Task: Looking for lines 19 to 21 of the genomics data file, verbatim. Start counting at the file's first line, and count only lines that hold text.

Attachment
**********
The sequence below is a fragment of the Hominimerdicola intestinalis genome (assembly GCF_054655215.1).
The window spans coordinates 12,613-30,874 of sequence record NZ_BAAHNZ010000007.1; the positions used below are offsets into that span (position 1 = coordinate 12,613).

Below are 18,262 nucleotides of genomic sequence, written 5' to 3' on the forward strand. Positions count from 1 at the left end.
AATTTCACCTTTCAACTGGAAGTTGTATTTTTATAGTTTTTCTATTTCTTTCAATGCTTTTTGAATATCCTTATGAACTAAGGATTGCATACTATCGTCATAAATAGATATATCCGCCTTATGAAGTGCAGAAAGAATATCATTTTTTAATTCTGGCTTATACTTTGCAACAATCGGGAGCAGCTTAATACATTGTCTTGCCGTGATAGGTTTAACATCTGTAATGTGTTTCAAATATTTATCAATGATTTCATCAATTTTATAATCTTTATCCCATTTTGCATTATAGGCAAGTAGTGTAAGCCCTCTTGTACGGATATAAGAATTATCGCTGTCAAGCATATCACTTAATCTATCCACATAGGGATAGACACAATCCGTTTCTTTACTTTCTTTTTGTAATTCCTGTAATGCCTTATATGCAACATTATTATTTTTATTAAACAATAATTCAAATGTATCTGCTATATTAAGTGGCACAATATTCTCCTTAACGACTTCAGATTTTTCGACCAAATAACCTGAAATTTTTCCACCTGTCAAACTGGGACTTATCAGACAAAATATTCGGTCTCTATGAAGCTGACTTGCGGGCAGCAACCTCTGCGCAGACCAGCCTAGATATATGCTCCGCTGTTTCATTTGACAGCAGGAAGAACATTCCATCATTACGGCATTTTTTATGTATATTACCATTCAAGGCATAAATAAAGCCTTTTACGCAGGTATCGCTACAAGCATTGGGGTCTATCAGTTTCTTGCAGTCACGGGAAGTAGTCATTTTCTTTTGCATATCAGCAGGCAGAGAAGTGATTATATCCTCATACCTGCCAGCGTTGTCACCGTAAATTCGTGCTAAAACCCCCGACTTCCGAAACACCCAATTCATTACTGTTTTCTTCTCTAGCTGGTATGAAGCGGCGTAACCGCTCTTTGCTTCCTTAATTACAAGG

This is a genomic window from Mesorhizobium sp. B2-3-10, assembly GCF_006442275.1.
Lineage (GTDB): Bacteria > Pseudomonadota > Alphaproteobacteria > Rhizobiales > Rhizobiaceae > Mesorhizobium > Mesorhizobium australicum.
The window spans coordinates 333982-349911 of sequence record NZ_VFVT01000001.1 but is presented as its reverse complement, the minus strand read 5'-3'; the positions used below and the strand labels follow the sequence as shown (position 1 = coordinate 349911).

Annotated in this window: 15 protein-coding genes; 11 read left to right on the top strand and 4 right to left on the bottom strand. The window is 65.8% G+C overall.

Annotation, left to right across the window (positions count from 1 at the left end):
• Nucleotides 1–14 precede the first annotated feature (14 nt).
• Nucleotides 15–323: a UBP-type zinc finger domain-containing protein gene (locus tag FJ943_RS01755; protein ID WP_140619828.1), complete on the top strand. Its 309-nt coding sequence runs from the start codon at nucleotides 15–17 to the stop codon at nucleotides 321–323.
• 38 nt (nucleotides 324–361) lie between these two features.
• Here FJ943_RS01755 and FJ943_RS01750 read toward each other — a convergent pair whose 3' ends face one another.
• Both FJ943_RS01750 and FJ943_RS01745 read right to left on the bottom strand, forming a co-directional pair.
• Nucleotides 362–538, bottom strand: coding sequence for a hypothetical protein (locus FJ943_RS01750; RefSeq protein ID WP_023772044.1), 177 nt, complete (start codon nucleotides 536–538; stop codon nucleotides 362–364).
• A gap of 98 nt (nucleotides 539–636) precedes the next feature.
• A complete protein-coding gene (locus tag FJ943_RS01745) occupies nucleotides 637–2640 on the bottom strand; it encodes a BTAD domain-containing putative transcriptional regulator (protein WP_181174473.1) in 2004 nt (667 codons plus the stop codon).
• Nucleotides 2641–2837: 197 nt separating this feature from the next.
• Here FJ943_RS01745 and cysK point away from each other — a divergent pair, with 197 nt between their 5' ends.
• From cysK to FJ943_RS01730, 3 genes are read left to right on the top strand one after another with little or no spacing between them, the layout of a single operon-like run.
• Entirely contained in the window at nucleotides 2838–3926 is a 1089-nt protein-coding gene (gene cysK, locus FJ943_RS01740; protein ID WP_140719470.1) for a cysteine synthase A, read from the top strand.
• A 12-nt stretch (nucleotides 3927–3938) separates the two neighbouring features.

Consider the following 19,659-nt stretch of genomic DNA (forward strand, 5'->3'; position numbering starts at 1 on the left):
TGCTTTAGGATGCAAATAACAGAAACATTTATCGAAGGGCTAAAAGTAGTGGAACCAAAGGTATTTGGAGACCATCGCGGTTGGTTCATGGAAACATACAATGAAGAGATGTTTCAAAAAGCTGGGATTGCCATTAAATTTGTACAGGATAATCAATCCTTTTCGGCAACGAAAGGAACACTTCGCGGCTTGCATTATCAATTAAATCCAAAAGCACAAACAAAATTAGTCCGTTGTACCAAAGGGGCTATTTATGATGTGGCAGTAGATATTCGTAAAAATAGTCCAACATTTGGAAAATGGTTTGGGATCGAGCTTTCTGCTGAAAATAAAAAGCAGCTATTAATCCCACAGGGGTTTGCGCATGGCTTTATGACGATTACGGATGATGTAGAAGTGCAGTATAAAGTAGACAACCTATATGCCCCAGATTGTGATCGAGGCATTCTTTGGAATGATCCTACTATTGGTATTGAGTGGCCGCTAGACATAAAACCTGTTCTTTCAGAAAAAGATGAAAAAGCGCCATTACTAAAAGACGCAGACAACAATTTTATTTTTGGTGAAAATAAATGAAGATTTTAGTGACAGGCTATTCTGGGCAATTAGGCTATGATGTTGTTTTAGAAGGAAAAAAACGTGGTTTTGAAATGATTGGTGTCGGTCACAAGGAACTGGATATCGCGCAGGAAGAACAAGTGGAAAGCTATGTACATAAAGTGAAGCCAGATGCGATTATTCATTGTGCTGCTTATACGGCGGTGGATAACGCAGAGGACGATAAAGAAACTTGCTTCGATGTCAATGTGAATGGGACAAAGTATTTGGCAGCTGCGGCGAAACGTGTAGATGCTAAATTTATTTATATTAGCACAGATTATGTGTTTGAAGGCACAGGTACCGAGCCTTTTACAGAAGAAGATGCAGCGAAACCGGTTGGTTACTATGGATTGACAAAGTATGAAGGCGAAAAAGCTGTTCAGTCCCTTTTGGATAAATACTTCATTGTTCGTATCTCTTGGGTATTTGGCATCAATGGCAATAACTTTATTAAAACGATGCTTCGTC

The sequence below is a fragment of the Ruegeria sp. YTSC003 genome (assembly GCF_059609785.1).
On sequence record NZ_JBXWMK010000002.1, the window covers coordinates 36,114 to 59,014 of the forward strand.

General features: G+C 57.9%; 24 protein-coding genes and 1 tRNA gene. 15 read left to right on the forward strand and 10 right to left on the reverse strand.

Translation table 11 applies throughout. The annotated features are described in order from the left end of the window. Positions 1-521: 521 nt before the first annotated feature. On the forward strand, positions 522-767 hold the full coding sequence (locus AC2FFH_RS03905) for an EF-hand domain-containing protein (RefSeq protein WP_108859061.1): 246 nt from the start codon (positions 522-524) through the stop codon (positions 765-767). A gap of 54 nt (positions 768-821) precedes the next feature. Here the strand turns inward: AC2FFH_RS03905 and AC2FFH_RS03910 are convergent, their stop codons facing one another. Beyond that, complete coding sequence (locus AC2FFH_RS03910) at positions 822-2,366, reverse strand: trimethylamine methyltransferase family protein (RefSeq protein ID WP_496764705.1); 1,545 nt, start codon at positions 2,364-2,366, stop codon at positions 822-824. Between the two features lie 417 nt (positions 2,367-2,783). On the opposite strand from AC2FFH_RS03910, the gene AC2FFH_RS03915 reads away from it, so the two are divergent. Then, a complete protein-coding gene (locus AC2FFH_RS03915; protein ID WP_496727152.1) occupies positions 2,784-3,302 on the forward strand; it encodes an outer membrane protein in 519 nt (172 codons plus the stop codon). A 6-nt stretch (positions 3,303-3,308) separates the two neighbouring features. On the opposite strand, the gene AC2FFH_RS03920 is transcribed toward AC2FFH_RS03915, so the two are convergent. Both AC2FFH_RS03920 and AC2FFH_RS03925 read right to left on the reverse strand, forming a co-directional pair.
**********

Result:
• Here FJ943_RS01745 and cysK point away from each other — a divergent pair, with 197 nt between their 5' ends.
• From cysK to FJ943_RS01730, 3 genes are read left to right on the top strand one after another with little or no spacing between them, the layout of a single operon-like run.
• Entirely contained in the window at nucleotides 2838–3926 is a 1089-nt protein-coding gene (gene cysK, locus FJ943_RS01740; protein ID WP_140719470.1) for a cysteine synthase A, read from the top strand.